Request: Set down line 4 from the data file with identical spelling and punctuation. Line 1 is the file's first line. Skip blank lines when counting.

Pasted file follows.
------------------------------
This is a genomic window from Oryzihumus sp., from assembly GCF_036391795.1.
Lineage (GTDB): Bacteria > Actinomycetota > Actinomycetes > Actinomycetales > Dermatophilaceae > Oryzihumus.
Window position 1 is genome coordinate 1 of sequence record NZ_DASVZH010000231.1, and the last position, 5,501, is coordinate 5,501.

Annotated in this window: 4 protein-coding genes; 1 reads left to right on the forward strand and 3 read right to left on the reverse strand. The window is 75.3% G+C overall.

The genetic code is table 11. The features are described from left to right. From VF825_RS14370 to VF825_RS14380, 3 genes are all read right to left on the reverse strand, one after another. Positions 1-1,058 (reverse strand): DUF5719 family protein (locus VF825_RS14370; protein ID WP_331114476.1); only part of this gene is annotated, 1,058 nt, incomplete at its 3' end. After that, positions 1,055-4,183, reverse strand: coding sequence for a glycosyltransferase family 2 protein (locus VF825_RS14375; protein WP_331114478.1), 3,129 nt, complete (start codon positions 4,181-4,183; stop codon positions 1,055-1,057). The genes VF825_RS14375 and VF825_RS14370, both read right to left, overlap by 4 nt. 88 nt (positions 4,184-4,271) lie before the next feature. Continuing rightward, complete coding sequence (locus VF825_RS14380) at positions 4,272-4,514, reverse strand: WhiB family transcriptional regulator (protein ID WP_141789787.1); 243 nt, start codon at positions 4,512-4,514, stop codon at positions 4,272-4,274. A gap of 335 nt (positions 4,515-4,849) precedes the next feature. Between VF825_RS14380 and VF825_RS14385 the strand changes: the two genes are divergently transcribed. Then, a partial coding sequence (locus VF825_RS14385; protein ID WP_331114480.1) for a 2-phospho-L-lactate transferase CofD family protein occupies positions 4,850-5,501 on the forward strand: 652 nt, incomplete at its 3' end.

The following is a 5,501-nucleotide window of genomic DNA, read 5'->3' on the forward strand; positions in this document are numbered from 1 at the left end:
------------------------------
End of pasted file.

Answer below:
Annotated in this window: 4 protein-coding genes; 1 reads left to right on the forward strand and 3 read right to left on the reverse strand. The window is 75.3% G+C overall.